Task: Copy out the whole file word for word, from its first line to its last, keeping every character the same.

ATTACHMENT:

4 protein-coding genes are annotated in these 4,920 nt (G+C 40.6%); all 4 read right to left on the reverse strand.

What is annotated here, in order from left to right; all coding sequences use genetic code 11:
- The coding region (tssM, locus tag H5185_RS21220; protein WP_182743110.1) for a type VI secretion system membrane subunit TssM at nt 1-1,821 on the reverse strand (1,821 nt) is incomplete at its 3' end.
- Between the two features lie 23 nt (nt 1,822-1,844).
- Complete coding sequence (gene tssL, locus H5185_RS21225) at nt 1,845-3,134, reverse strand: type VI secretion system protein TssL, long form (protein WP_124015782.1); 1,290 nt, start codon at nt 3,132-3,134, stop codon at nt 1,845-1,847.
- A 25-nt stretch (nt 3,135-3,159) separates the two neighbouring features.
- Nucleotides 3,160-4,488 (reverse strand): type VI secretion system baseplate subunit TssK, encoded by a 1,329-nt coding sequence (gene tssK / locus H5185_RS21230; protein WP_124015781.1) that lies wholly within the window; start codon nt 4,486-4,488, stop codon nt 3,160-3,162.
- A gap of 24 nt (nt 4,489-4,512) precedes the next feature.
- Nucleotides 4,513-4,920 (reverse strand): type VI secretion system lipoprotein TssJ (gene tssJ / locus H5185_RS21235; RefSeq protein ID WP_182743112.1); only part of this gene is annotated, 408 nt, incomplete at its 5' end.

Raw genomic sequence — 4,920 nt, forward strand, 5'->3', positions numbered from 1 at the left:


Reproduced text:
4 protein-coding genes are annotated in these 4,920 nt (G+C 40.6%); all 4 read right to left on the reverse strand.

What is annotated here, in order from left to right; all coding sequences use genetic code 11:
- The coding region (tssM, locus tag H5185_RS21220; protein WP_182743110.1) for a type VI secretion system membrane subunit TssM at nt 1-1,821 on the reverse strand (1,821 nt) is incomplete at its 3' end.
- Between the two features lie 23 nt (nt 1,822-1,844).
- Complete coding sequence (gene tssL, locus H5185_RS21225) at nt 1,845-3,134, reverse strand: type VI secretion system protein TssL, long form (protein WP_124015782.1); 1,290 nt, start codon at nt 3,132-3,134, stop codon at nt 1,845-1,847.
- A 25-nt stretch (nt 3,135-3,159) separates the two neighbouring features.
- Nucleotides 3,160-4,488 (reverse strand): type VI secretion system baseplate subunit TssK, encoded by a 1,329-nt coding sequence (gene tssK / locus H5185_RS21230; protein WP_124015781.1) that lies wholly within the window; start codon nt 4,486-4,488, stop codon nt 3,160-3,162.
- A gap of 24 nt (nt 4,489-4,512) precedes the next feature.
- Nucleotides 4,513-4,920 (reverse strand): type VI secretion system lipoprotein TssJ (gene tssJ / locus H5185_RS21235; RefSeq protein ID WP_182743112.1); only part of this gene is annotated, 408 nt, incomplete at its 5' end.

Raw genomic sequence — 4,920 nt, forward strand, 5'->3', positions numbered from 1 at the left: